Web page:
Automatic detection of pulmonary nodules on CT images with YOLOv3: development and evaluation using simulated and patient data.
Background: To develop a high-efficiency pulmonary nodule computer-aided detection (CAD) method for localization and diameter estimation. Methods: The developed CAD method centralizes a novel convolutional neural network (CNN) algorithm, You Only Look Once (YOLO) v3, as a deep learning approach. This method is featured by two distinct properties: (I) an automatic multi-scale feature extractor for nodule feature screening, and (II) a feature-based bounding box generator for nodule localization and diameter estimation. Two independent studies were performed to train and evaluate this CAD method. One study comprised of a computer simulation that utilized computer-based ground truth. In this study, 300 CT scans were simulated by Cardiac-torso (XCAT) digital phantom. Spherical nodules of various sizes (i.e., 3-10 mm in diameter) were randomly implanted within the lung region of the simulated images-the second study utilized human-based ground truth in patients. The CAD method was developed by CT scans sourced from the LIDC-IDRI database. CT scans with slice thickness above 2.5 mm were excluded, leaving 888 CT images for analysis. A 10-fold cross-validation procedure was implemented in both studies to evaluate network hyper-parameterization and generalization. The overall accuracy of the CAD method was evaluated by the detection sensitivities, in response to average false positives (FPs) per image. In the patient study, the detection accuracy was further compared against 9 recently published CAD studies using free-receiver response operating characteristic (FROC) curve analysis. Localization and diameter estimation accuracies were quantified by the mean and standard error between the predicted value and ground truth. Results: The average results among the 10 cross-validation folds in both studies demonstrated the CAD method achieved high detection accuracy. The sensitivity was 99.3% (FPs =1), and improved to 100% (FPs =4) in the simulation study. The corresponding sensitivities were 90.0% and 95.4% in the patient study, displaying superiority over several conventional and CNN-based lung nodule CAD methods in the FROC curve analysis. Nodule localization and diameter estimation errors were less than 1 mm in both studies. The developed CAD method achieved high computational efficiency: it yields nodule-specific quantitative values (i.e., number, existence confidence, central coordinates, and diameter) within 0.1 s for 2D CT slice inputs. Conclusions: The reported results suggest that the developed lung pulmonary nodule CAD method possesses high accuracies of nodule localization and diameter estimation. The high computational efficiency enables its potential clinical application in the future.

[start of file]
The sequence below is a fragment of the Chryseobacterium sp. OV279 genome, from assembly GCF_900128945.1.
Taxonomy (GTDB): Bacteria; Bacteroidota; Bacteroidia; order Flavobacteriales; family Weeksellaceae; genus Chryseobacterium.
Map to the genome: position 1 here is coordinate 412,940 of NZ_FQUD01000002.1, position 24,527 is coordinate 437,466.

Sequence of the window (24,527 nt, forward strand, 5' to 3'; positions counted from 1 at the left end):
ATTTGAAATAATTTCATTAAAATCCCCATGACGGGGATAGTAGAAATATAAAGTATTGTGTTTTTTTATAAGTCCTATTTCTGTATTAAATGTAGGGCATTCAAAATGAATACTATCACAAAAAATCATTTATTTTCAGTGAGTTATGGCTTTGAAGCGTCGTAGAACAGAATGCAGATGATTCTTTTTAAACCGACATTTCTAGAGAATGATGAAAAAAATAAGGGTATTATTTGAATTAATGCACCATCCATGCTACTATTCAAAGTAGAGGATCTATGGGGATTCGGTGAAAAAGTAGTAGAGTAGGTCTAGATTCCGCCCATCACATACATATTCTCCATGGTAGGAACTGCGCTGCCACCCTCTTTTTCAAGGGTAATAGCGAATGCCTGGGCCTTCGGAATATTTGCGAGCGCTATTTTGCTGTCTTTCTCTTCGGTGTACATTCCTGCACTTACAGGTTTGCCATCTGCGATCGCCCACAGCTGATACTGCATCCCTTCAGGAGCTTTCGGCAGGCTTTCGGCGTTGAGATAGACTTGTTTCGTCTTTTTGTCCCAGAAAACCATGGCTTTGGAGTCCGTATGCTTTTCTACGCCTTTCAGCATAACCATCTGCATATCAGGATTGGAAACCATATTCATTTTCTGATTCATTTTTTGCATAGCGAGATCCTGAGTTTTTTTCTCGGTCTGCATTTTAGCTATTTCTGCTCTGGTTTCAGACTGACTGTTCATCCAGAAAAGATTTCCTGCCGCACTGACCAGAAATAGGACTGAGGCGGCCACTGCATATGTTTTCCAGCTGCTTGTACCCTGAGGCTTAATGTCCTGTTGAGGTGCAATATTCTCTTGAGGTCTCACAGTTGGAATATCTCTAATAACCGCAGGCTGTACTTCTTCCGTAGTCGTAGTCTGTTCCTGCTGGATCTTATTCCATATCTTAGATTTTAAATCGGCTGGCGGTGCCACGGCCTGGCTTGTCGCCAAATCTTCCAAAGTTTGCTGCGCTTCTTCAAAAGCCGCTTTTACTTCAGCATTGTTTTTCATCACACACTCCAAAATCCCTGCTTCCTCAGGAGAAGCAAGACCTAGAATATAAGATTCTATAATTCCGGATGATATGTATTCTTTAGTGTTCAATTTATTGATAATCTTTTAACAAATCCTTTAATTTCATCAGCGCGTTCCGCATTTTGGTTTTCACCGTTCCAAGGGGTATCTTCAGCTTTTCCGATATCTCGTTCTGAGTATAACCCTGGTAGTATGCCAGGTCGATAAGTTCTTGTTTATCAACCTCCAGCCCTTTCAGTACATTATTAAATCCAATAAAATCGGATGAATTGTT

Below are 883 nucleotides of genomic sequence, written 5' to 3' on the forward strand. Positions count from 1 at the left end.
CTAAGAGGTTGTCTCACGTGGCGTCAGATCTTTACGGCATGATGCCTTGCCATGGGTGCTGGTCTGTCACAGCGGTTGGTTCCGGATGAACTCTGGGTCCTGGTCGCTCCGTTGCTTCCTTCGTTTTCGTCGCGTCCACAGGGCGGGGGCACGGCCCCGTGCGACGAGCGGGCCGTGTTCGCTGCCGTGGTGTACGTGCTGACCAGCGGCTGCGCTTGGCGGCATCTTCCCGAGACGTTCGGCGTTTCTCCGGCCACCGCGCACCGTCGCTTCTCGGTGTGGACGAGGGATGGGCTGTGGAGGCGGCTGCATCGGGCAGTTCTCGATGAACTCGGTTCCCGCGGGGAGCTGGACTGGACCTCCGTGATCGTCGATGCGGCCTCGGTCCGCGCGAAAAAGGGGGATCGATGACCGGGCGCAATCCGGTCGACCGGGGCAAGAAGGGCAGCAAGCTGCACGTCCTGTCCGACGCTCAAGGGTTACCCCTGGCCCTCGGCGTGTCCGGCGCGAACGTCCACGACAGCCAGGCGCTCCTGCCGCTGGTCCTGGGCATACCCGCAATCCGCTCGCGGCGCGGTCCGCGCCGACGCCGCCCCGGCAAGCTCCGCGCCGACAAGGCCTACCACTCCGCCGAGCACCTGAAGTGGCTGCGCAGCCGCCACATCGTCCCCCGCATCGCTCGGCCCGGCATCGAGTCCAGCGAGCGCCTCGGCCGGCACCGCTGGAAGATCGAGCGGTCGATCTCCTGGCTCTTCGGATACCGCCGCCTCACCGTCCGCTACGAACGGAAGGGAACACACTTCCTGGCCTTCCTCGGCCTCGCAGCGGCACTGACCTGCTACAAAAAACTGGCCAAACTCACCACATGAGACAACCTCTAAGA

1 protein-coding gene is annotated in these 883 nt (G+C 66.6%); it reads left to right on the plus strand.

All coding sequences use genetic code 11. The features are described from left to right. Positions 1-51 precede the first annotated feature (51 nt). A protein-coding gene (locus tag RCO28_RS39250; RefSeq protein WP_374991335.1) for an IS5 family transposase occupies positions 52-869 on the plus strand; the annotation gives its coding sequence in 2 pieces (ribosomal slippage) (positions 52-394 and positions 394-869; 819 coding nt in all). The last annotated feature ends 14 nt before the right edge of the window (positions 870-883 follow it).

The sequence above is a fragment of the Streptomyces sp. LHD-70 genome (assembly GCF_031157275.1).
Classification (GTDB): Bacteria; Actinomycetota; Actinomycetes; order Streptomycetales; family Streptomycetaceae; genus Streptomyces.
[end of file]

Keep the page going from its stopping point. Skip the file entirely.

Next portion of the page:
Liu, C; Hu, S-C; Wang, C; Lafata, K; Yin, F-F
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